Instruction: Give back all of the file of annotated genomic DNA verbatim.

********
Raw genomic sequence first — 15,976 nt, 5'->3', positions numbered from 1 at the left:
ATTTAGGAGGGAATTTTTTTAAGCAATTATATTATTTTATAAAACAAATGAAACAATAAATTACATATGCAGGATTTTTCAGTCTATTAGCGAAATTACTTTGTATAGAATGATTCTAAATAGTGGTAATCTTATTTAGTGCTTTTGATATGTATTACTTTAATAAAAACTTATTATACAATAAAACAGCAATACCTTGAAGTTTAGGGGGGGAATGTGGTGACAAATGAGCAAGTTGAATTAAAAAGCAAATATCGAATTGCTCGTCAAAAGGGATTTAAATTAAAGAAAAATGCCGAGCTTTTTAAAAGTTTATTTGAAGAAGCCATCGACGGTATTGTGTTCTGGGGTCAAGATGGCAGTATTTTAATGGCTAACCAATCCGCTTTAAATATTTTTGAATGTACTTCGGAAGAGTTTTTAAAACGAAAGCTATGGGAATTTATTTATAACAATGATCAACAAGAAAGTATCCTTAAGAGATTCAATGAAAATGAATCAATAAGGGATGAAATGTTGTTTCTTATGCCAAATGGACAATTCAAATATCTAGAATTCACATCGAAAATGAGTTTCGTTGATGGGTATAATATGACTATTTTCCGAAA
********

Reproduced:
Raw genomic sequence first — 15,976 nt, 5'->3', positions numbered from 1 at the left:
ATTTAGGAGGGAATTTTTTTAAGCAATTATATTATTTTATAAAACAAATGAAACAATAAATTACATATGCAGGATTTTTCAGTCTATTAGCGAAATTACTTTGTATAGAATGATTCTAAATAGTGGTAATCTTATTTAGTGCTTTTGATATGTATTACTTTAATAAAAACTTATTATACAATAAAACAGCAATACCTTGAAGTTTAGGGGGGGAATGTGGTGACAAATGAGCAAGTTGAATTAAAAAGCAAATATCGAATTGCTCGTCAAAAGGGATTTAAATTAAAGAAAAATGCCGAGCTTTTTAAAAGTTTATTTGAAGAAGCCATCGACGGTATTGTGTTCTGGGGTCAAGATGGCAGTATTTTAATGGCTAACCAATCCGCTTTAAATATTTTTGAATGTACTTCGGAAGAGTTTTTAAAACGAAAGCTATGGGAATTTATTTATAACAATGATCAACAAGAAAGTATCCTTAAGAGATTCAATGAAAATGAATCAATAAGGGATGAAATGTTGTTTCTTATGCCAAATGGACAATTCAAATATCTAGAATTCACATCGAAAATGAGTTTCGTTGATGGGTATAATATGACTATTTTCCGAAA